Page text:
Gorgeous Wildflowers and a Hint of Autumn’s Arrival
We spent four days last week at the beautiful Canyon Point campground, which is north and east of Payson, Arizona. The trip there from Payson involves a rapid ascent to more than 7,000 feet above sea level. It’s a little hard to catch your breath when you first get there and set up camp. We have driven up there before to visit the nearby lakes, Willow Springs and Woods Canyon.
We remembered the drive up as being somewhat scary along the mountain rim just before you get to the top. Because we have acquired so much experience on mountain roads on other camping trips this summer, the drive up here now seemed like an easy, fun route. Nothing scary at all.
We noticed the same effect after driving on the freeways in Los Angeles. When we got back to Phoenix, our freeways seemed almost empty in comparison. I still don’t think I could survive living in Los Angeles, though.
When we arrived at Canyon Point, we noticed right away that they have had lots of summer rain in the area. The meadows were a sea of colorful wildflowers. I’ve never seen so many wildflowers, actually. I felt like treading carefully when hiking there so I wouldn’t crush any of the little flowers.
Overall, this was a wonderful experience. The campground is laid out very well, with spacious campsites and lots of privacy courtesy of the Ponderosa pine trees.
Because we went early in the week, the weekend campers had already left so we were pretty much by ourselves in the great outdoors.
We noticed a significant difference from the time we camped in this part of Arizona in June–the weather was cooler and cloudier, with thunderstorms appearing nearly every day. The last night we were there, the thunder and lightning arrived at 2AM and kept going until sunup. It was a little scary to be sleeping in a tent with the storm raging around us. We debated whether to escape the tent and take shelter in our SUV, which is conveniently named a Ford Escape. But then we would have been soaked and cold, so we stayed under the warm blankets. For added warmth, we had Rose our Irish Setter and Kate our Springer Spaniel. Surprisingly, the noise from the thunder and lightning didn’t seem to bother them that much.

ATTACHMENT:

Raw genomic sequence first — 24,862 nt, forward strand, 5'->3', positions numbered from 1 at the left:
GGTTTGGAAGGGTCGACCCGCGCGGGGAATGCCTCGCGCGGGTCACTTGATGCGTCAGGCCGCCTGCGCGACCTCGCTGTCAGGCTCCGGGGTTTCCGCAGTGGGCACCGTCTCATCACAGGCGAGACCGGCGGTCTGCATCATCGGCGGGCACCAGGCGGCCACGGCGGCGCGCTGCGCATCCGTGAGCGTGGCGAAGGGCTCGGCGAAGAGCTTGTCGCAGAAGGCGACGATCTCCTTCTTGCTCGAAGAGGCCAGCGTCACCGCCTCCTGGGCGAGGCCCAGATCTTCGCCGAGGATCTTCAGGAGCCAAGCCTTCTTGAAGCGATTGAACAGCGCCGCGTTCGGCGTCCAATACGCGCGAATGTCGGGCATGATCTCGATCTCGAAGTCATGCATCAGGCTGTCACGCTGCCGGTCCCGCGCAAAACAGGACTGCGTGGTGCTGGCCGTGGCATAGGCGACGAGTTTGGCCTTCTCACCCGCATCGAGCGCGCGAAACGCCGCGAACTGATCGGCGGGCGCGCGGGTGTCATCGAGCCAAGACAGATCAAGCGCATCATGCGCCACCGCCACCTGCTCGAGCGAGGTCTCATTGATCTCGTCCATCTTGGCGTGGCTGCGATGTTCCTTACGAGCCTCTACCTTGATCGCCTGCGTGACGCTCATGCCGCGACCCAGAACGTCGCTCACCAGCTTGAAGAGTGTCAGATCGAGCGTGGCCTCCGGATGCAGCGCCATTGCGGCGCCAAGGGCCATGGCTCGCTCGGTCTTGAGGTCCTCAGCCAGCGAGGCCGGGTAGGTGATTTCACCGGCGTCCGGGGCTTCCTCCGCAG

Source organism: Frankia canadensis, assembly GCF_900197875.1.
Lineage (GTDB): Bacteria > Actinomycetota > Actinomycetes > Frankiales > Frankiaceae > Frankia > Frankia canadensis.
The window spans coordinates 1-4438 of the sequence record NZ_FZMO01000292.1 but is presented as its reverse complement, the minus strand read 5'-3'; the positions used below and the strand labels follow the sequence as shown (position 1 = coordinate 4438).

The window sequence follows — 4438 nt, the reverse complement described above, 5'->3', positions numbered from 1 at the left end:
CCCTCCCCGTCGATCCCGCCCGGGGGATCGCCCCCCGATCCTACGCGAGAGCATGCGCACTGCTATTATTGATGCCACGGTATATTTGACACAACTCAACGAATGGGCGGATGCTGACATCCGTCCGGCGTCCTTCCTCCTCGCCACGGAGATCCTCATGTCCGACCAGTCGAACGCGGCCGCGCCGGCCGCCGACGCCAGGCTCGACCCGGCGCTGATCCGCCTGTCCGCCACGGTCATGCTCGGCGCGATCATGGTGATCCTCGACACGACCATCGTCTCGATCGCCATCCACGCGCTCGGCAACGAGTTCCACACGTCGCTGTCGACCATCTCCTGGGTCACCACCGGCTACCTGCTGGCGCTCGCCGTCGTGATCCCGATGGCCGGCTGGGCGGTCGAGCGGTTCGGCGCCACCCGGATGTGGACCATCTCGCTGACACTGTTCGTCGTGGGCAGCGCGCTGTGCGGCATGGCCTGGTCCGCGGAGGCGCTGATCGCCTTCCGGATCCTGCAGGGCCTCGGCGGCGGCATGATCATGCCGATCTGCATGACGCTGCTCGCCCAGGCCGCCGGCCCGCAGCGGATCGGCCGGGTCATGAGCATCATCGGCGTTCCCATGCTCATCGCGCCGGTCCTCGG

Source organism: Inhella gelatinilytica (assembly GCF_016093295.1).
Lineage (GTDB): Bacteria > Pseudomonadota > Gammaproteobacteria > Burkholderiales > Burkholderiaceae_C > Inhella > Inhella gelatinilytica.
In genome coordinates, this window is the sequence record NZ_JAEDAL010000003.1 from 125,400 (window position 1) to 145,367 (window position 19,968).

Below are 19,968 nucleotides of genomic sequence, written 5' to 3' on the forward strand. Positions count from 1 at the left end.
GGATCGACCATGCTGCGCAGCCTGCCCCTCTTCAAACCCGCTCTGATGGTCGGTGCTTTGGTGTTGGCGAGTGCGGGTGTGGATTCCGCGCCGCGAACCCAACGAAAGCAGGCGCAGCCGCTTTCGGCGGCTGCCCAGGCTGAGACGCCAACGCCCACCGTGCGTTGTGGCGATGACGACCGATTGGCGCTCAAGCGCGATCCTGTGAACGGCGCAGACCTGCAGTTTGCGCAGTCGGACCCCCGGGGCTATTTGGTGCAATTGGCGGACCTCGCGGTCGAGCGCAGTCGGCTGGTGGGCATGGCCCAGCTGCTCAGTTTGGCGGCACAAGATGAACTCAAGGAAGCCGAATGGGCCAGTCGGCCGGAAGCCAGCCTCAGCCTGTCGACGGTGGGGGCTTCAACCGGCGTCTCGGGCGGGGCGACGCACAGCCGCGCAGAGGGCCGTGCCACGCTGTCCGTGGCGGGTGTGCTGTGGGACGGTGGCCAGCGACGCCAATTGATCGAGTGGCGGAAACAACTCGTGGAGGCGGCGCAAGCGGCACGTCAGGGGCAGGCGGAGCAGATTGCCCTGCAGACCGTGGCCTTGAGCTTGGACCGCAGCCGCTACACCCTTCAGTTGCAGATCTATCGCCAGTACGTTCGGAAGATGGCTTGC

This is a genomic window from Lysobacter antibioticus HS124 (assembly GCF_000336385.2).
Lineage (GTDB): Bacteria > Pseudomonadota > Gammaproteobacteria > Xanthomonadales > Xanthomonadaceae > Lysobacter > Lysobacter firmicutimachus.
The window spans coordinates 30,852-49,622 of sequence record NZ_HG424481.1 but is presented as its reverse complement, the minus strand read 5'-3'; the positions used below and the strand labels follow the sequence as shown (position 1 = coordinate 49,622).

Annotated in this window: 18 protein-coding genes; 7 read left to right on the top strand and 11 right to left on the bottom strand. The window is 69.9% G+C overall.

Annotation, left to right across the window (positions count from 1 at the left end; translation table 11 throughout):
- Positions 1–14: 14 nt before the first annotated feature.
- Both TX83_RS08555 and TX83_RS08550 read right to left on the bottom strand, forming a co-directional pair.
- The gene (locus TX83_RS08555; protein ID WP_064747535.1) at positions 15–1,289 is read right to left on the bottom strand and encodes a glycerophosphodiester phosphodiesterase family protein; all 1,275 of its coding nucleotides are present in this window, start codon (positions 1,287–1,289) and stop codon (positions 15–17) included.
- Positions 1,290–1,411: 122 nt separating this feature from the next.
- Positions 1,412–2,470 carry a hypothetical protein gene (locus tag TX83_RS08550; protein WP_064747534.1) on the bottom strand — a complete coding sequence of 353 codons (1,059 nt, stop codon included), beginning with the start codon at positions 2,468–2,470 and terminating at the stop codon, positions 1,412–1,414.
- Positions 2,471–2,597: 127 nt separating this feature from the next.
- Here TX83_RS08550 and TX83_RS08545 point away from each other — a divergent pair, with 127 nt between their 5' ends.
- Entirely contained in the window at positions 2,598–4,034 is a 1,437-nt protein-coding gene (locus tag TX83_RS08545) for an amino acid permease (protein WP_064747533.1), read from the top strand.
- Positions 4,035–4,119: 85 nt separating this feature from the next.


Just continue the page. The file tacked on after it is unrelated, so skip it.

When the rain let up and we came outside, we discovered we had made a Rookie Camper mistake: we left the matches on the picnic table when we went to sleep the night before. They were ruined of course, so we didn’t have any coffee or tea to warm us up on the cool, damp morning.
We also noticed that the days are becoming noticeably shorter. We had to hustle to cook dinner, eat and do the dishes before nightfall. One thing we need to work on if we continue to camp in the fall and winter months is better lighting in our tent. It’s fun to read at night after dinner, but the lanterns we have now are not adequate to see the pages of the book very well.
When we went for a walk one morning, we met a couple who were veteran campers. One of the nice things about camping is that you meet people who are eager to share tips about camping equipment, trailers, and the best places to camp. This couple even gave us brochures for several campgrounds they really liked. They gave us a tour of their Jayco trailer, which was a really nice, functional yet not to large or heavy one. It had lots of features that provided the comforts of home. We are going to buy a trailer in the next few months. Tent camping has been fun but it would be nice to just get up and go rather than having to take down the tent each time and stow all the gear in the overhead carrier on our SUV.
Little Shack of Horrors